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Earth Day 2024: Live’s sustainability priorities

A range of industry figures have shared their sustainability priorities for the live music business to mark Earth Day 2024 – an annual event highlighting the importance of environmental protection.

While the sector continues to raise its game on green issues, there remains plenty of room for improvement. It was announced earlier this year that a comprehensive study of the live music industry’s carbon footprint is being conducted by the Massachusetts Institute of Technology (MIT) and co-funded by Coldplay, Live Nation and Warner Music Group.

The report will suggest practical solutions to reduce the environmental impact of live music events “at every level,” from pubs and clubs to stadiums.

Last week, meanwhile, The O2 in London revealed that more than 545.9 tonnes of carbon were extracted across The 1975’s four headline concerts in February. The shows marked the world’s first carbon-removed arena events and took place in collaboration with carbon removal experts CUR8 and sustainable event specialists A Greener Future (AGF).

“This year is all about firming up our path to net zero,” AEG Europe director of sustainability Sam Booth tells IQ. “After the success of our recent pilot series of carbon removed arena events at The O2, we now need to undertake some detailed work around our general gas usage, as well as figuring out our approach to dealing with fan travel and continue working with brand partners to address the emissions of the products we sell in the arena.

“Education is also an incredibly important area of focus, so we’re rolling out training to all our employees to ensure they know how to make more sustainable choices in their day-to-day roles.”

“How sustainable we can be with our power, transport, water, food, etc, all depends on policies, legislation, taxes and subsidies that make better choices possible”

Elsewhere, in January, sustainability initiative Vision:2025 and Julie’s Bicycle launched a 12-month pilot with 10 local authorities to test how the Green Events Code of Practice (GECOP) can be used to embed sustainability within local authority processes.

“We’re all looking for a simple answer to the question: What does good look like?” Vision:2025 chair Chris Johnson, co-founder of the UK’s Shambala Festival, tells IQ. “Our priority for 2024 is to test the new Green Events Code of Practice with local authorities, and take steps toward establishing an acceptable minimum best practice for sustainability across the UK that promoters, supply chain and local authorities understand.”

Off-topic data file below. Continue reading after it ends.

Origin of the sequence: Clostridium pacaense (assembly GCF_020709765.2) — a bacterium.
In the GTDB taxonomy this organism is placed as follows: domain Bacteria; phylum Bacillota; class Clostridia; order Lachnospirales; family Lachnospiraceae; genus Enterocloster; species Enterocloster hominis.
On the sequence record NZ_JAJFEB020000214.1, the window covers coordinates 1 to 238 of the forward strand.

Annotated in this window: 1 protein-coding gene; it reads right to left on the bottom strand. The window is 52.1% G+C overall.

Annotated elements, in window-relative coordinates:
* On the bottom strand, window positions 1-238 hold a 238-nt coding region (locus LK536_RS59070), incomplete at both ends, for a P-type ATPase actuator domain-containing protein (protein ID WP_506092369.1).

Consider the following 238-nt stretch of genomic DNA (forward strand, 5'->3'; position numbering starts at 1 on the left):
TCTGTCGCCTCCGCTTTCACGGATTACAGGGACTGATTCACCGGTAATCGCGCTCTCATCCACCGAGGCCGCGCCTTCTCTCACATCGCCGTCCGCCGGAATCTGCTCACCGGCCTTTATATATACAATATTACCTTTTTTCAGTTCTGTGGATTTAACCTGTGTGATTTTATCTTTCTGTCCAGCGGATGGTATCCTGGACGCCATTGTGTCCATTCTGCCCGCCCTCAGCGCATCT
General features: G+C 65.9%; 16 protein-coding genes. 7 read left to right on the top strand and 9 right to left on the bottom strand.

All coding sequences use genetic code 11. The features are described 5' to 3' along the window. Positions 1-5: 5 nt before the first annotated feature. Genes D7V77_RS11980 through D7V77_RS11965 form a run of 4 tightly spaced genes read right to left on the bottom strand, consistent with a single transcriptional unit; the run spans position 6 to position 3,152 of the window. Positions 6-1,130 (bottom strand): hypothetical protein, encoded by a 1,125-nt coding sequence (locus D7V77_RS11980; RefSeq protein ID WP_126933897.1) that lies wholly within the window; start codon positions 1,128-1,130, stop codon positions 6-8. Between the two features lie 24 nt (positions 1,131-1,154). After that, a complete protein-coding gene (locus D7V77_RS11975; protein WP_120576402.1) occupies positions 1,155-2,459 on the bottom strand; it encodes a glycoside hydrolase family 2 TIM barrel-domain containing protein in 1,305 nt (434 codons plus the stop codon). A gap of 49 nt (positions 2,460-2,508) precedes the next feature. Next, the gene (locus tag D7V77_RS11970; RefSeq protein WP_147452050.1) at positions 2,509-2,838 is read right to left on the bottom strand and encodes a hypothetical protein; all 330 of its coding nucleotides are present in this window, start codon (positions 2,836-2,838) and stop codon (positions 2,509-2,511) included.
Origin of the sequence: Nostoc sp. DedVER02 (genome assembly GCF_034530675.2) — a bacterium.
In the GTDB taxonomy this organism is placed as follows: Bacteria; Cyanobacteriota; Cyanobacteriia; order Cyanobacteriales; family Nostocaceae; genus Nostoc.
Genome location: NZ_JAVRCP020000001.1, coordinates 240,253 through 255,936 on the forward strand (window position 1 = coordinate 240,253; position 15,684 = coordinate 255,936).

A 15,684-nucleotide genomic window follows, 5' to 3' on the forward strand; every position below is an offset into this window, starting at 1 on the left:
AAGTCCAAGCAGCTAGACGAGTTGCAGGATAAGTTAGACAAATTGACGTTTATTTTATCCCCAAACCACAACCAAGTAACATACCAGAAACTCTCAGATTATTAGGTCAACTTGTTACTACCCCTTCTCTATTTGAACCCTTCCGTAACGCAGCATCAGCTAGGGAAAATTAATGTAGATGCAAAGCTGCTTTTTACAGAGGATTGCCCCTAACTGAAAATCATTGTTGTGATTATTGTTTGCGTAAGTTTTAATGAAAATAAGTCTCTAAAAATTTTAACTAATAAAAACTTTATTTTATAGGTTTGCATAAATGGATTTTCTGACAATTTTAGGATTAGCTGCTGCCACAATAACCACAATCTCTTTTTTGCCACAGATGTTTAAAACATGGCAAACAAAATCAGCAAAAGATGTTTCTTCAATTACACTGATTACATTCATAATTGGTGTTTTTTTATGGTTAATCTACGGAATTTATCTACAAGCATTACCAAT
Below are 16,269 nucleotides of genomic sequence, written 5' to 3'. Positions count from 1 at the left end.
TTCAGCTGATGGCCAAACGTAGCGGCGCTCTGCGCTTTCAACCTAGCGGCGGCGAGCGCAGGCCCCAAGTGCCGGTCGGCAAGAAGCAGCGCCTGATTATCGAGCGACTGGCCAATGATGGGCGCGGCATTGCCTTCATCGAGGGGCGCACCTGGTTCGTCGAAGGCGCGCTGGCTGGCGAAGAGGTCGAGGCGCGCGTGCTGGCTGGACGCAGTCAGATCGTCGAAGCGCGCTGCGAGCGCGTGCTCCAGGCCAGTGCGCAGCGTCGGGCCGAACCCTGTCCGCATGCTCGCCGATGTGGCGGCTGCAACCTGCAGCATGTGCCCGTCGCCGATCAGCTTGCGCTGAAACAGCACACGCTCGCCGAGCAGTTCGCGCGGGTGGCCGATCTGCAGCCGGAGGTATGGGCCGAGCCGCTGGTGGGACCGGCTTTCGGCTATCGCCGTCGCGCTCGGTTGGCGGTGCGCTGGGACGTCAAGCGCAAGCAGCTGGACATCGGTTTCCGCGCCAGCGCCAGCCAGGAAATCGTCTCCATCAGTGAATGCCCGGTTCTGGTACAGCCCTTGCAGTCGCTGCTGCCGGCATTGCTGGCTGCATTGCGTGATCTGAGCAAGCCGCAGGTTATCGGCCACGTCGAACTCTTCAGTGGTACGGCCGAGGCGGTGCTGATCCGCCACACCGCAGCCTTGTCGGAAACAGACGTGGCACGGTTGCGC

AGF (A Greener Future) recently hailed “significant areas of improvement” in festival sustainability after surveying more than 40 European events. The sustainability not-for-profit released its Festival Sustainability Report, comprising data analysis on mobility, food & drink, water & sanitation, power & fuel use, waste & recycling, and carbon emissions at events on the continent.

“In 2024 the largest number of the global population will be called to vote,” says AGF co-founder Claire O’Neill, who organises the Green Events & Innovations Conference (GEI). “How sustainable we can be with our power, transport, water, food, etc, all depends on policies, legislation, taxes and subsidies that make better choices possible. We need to have governments in power who will understand and support a just transition to a green economy.

“In the UK, voters now have to use photo ID to vote, which is a hurdle for many. We’re supporting #JustVote24 to help young and disadvantaged people to get their voter ID if they don’t have a passport/driving license or old persons bus pass, and to then get them to vote. The music campaign is called #crashtheparty and we urge everyone in live music to get behind this and local equivalents.”

Germany-based Holger Jan Schmidt, who heads up pan-European think-tank GO Group (Green Operations Europe) and is  general secretary of the European festival association Yourope, points out the latter organisation has adapted its approach a little of late.

“The focus today is less on honouring the spearheads of sustainable festivals and more on making the sector future-proof at large”

“Although we continue to present the Green Operations Award, the focus today is less on honouring the spearheads of sustainable festivals and more on making the sector future-proof at large,” says Schmidt, speaking to IQ. “Yourope today offers freely usable tools that enable every festival out there to position itself accordingly, train the team and benefit from the great expertise of the frontrunners. Examples of this are our European Green festival Roadmap 2030 and the Future Festival Tools with self-assessment tool, e-learning course and best practice guide.

“For this purpose, our association works with both the expert organisations in the live entertainment industry and with the festivals directly in order to identify their needs and develop tailor-made measures.”

In a further notable development, six Spanish music promoters – Advanced Music, Bring The Noise, Centris, elrow, The Music Republic and Sharemusic! – have inked strategic sponsorship agreements with Madrid-based global energy company Repsol to jointly promote the use of different multi-energy solutions and reduce their CO2 footprint.

The agreement initially covers 77 events managed by the firms in Spain and Portugal, rising to 89. Festivals such as the FIB, Arenal Sound, Sonar Lisbon and O son de Camiño will use 100% renewable fuels, among other solutions, to reduce their CO2 emissions.